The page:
However, Ecclesiastes shows us a different dynamic altogether. We dress well as celebration and enjoyment, because God has already approved our works (Ecclesiastes 9:7-8). We either do what we do, including dress, as a way to gain or maintain approval, or we do what we do because we are already approved. Belief either way reaches its tendrils into every thought and aspect of our lives. Frankly, no one is going to have the inward sense that they are definitively approved unless they are assured that it is God who approves them. Unless a person is assured that God has definitively established their justification, they are always going to be fishing for justification. Everything down to their clothing is a power grab, to say that “I am like God and I have the wisdom and I know how to make this right.” It is, in other words, all work – a way to seize significance from the uncaring judgement of the indifferent universe. But under grace, it is all play. I wear what I wear and I do what I do because of a very great salvation. I am beloved and those around me are beloved. I do not need to convey my own importance to those around me because I have the inner sense that I am already important enough in the eyes of God that He would die for me. And I have the same assurance for everyone around me – “For God so loved the world” (John 3:16). What I am freed to declare with my attire is that this day is the day that the Lord has made. This day with my friends and my co-workers and those I meet is important. Everything is a divine appointment and I want to dress for it. This time is important.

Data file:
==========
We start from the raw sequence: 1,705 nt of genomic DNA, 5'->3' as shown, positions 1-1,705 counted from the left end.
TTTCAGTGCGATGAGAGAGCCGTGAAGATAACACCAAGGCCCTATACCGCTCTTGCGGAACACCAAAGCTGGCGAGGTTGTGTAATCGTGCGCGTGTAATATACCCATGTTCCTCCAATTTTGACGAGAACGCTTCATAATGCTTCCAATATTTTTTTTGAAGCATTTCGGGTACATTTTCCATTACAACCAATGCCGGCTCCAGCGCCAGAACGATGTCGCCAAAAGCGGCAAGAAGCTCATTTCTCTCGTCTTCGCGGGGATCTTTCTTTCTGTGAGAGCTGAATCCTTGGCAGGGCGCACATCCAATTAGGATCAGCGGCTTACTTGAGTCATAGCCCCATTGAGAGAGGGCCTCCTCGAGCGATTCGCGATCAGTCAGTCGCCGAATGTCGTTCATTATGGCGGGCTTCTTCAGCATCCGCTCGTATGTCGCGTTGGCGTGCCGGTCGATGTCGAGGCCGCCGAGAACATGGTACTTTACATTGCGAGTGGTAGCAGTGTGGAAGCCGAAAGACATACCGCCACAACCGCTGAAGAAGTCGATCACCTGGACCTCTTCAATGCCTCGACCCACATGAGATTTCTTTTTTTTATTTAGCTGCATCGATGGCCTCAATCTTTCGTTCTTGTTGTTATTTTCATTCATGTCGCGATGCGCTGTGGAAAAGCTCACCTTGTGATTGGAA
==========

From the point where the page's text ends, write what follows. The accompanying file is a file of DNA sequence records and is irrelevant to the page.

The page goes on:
There is a whole new dynamic to all this under the gospel. I am thinking about it all, not from a works perspective, but from an aesthetic perspective. (See this post: thereforenow.com/2011/06/coercion-and-true-virtue/.) Under grace I am thinking about what is fun, but at a deeper level, I am thinking about what communicates love and acceptance to those around me. I have come to the conclusion that dressing as a schlub is a snub to others – it says that I don’t really care about this time or about you. Now I realize that I want to say that my presence with others is intentional and I count them as very important. On the other hand, I want to try to be tasteful out of respect for the other person’s aesthetic norms – I want there to be a certain humility to the way I dress. Most of all, I want the stage to be set so that the message I bear, the message of grace and abundant eternal love from God, is born with humility and joy and playfulness and a certain authority. So while I may not need this power play, the person I’m with may still be in that dynamic, and I use their own weakness to possibly persuade them that they are beloved.

Do I do any of this perfectly, or even well? Maybe and maybe not. I’m at least trying. But I will confess, that is where my head is at when I consider what to wear for the day.